The doctors appointments become incredibly frequent, in fact the nurses and doctors knew me by name before I spoke and remembered past conversations we had - and they see A LOT of people.  You also are getting impatient because you just want to meet the little one whose keeping you up in the night kicking and forcing you to stop at EVERY SINGLE STORE to pee. 

For me, third trimester was a bit rough, only because my blood pressure began to creep up around 34 weeks ish. It was stressful because while I didn’t have any other symptoms of high blood pressure (besides actually having high BP) I wasn’t sure what this meant for me and my baby. Would this mean I’d be induced early? Was my baby okay? Would I need a c-section? Should I rest more? 

Well, what it meant for me was going to the hospital triage literally every single day (including weekends) to get my blood pressure taken and do a few other tests like a non-stress test, and urine / blood sample.  This is when the staff began to recognize me as I’d stroll in there and literally know exactly what to expect.  Lay on the bed, get hooked up to the NST machine which I called my “seat belt” and then get hooked up to the cuff to check my BP.  Oh and pee in a cup, the number of times I peed in a cup, I couldn’t even count. 

Each time I saw my OB, which was a couple times a week, I never knew what she’d say. If she’d tell me to it was time to have the baby early or if I’d be okay to keep going on. I know she was aiming for 38 weeks, but began to talk about 37 weeks or maybe even sooner. This scared me, but at the same time I didn’t want to wait too long and face the risks. 

On the Monday (36.4 weeks) I went in for my appointment with my OB. We took my BP and urine sample and within a few minutes of my appointment she looked at me and said, “I think it’s time to have baby!” I agreed because I didn’t want to play the game anymore of being scared of high BP. 

Then I was told to head to triage and of course this time my husband didn’t come to my appointment, so I had to get a hold of him to come down because I didn’t really understand what was about to happen.  They decided to induce me then, but then told me to come back when they called me. So we then waited for that call!


Thursday, September 12, 2019

I did it. We did it.

It’s been a few months - and I’m not sure where the time has gone, but healthy baby boy has arrived since my last post in May!

Hoping to have time (Ha!) to blog more about the experience of type 1 diabetes and pregnancy / now as a new mom because I know how valuable lived experience is in the diabetes  community. I googled many diabetes bloggers during my pregnancy for reassurance and guidance and I plan to pay it forward by being “that” blog for someone else.

But, first the most reassuring part that a soon-to-be Mom can come across. I managed my diabetes with all my mental and physical strength to my best ability and delivered the most beautiful baby boy August 1st at 8:33 am via C-Section (More on that in another post!)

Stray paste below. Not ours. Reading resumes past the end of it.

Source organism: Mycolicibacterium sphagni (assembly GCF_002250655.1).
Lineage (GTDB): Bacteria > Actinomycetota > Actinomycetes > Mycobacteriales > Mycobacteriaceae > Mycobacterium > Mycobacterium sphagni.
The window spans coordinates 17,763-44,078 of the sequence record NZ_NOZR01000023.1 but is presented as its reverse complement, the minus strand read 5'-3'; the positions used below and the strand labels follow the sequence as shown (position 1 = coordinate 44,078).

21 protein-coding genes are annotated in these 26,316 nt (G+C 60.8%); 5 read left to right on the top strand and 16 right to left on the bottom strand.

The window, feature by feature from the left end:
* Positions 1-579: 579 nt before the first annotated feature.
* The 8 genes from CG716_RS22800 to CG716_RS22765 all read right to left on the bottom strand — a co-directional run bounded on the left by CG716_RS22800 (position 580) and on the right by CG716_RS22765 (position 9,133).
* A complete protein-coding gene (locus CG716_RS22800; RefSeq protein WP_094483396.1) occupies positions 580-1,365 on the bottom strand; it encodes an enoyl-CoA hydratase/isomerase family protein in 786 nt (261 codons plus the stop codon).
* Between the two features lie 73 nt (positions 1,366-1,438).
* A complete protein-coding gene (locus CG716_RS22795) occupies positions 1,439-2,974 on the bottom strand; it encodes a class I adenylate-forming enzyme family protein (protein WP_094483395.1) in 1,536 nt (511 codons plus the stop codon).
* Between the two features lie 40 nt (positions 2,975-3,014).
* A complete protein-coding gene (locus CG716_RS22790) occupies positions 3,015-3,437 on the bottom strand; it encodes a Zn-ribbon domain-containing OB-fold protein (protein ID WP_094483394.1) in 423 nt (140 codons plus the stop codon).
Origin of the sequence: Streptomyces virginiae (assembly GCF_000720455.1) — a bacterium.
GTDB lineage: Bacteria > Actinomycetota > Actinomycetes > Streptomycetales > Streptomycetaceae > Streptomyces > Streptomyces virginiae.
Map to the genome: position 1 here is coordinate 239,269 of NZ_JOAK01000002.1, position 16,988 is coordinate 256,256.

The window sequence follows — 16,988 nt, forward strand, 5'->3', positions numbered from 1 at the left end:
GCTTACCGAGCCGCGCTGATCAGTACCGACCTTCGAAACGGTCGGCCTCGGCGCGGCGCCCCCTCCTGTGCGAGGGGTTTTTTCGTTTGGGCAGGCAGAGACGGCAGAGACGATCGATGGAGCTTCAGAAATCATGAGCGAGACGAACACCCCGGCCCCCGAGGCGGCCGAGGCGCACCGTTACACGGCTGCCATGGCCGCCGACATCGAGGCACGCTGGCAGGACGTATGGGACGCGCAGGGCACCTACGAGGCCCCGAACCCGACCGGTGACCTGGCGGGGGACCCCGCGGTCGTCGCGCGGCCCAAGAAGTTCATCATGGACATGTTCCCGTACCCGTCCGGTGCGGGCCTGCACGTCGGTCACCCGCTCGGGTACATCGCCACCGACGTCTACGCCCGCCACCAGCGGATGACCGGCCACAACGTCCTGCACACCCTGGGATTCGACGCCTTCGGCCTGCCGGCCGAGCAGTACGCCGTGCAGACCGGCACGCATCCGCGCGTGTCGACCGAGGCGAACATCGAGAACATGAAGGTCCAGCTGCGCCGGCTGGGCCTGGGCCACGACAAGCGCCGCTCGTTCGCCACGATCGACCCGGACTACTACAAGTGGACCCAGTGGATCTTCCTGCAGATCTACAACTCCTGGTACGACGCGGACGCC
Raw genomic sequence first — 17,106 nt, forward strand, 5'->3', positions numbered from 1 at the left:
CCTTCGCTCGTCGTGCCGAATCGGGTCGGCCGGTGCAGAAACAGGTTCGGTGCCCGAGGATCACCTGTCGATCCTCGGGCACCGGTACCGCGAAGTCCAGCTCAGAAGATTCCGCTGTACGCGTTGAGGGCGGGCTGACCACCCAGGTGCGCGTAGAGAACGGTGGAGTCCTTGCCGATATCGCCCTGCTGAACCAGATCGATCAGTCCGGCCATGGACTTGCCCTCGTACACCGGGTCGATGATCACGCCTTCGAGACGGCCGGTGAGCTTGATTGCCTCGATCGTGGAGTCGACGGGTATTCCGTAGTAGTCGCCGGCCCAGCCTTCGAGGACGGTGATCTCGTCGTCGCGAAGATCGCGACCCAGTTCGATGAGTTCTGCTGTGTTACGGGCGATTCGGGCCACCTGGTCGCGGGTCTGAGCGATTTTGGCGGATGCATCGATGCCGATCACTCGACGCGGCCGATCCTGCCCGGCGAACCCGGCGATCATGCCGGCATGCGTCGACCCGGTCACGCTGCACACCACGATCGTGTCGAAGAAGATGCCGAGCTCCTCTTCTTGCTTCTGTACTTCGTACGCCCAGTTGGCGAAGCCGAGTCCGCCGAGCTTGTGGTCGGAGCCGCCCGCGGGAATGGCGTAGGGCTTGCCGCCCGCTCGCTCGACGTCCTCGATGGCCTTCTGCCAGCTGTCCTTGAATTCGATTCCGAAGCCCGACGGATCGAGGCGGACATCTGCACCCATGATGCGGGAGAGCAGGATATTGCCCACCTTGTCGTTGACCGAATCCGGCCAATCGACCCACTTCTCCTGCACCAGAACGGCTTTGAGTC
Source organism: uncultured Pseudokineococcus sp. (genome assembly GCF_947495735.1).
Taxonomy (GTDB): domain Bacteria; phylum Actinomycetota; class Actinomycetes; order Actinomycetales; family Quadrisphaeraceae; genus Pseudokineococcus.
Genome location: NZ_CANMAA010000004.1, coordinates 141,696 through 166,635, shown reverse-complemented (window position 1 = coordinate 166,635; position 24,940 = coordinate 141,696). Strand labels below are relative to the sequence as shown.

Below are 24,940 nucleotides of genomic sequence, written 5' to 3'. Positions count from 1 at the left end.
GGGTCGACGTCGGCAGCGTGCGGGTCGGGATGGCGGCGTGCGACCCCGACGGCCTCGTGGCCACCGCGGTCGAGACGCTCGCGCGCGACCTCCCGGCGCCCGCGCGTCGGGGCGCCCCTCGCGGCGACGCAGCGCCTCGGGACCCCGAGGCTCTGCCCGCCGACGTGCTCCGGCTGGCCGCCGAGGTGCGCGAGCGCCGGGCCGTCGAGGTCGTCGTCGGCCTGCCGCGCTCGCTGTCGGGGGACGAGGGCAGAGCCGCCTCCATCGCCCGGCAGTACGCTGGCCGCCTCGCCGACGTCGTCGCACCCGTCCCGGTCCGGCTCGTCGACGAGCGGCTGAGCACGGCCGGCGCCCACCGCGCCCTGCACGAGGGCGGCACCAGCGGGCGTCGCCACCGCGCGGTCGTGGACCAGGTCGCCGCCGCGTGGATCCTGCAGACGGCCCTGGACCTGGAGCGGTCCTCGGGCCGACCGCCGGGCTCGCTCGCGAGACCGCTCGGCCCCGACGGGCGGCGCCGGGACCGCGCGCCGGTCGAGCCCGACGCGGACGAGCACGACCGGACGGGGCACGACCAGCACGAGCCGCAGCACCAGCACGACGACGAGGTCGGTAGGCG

The hard work that it took to get where we are today, paid off more than I can imagine and for those other moms out there living with type 1 diabetes, and those that are currently pregnant, we know how much work and energy it takes both before, during and after pregnancy.  I did it. We did it. We are amazing humans!

More posts soon (Or so I plan!)


Saturday, May 4, 2019

Type 1 Diabetes & Pregnancy: The A1C

When I started this blog I often imagined I'd be documenting all the monumental moments of my life.  I imagined I'd write about going to college / university, and I imagined I'd write about living on my own. I also imagined writing about my wedding day and eventually about starting a family.  And while ten years has quickly passed since starting this blog, I can smile here knowing that I did manage to check quite a bit off my list of things to of course blog about, but also to experience.

It's a Boy!  Photo by: Girard Photography
In December 2018, Mike and I got the most exciting gift to date, a positive on our pregnancy test. This was probably one of the most emotional and overwhelming feeling to date.  We are going to be parents!  The first person I called was my endocrinologist, followed by my family doctor.  Having never had a child before, I had no clue who I was supposed to tell first.  I knew that my endocrinologist had said that as soon as we were pregnant to give her a call, so that's what I did.

A year prior I wanted to prove to myself and my diabetes team that I was capable of maintaining an A1C that was safe for conceiving and carrying a baby.  I aimed for the low 6's every couple months that I got my A1C done. My endocrinologist told me that I could get one done every month, which really allowed me to stay motivated and on track.  I bounced between 6.5% and 6.2% which was deemed great. This was done with minimal highs and minimal lows, as I know that sometimes an A1C test is not a great predictor of blood sugar control.

I knew that I was capable of maintaining a good A1C all while still enjoying the food I enjoyed. It really amounted to pre bolusing (taking insulin x amount of time before my meal versus just as I was putting food in my mouth or after)  and paying attention to my blood sugars, rather than guessing and bolusing.